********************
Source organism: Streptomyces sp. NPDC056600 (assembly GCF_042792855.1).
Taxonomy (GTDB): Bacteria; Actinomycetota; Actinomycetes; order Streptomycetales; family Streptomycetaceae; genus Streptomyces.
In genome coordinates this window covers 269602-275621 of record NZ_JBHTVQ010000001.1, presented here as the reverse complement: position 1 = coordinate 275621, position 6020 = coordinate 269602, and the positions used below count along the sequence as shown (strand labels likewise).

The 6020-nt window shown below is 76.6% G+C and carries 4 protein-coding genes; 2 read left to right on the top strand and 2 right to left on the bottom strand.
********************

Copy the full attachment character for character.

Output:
Source organism: Streptomyces sp. NPDC056600 (assembly GCF_042792855.1).
Taxonomy (GTDB): Bacteria; Actinomycetota; Actinomycetes; order Streptomycetales; family Streptomycetaceae; genus Streptomyces.
In genome coordinates this window covers 269602-275621 of record NZ_JBHTVQ010000001.1, presented here as the reverse complement: position 1 = coordinate 275621, position 6020 = coordinate 269602, and the positions used below count along the sequence as shown (strand labels likewise).

The 6020-nt window shown below is 76.6% G+C and carries 4 protein-coding genes; 2 read left to right on the top strand and 2 right to left on the bottom strand.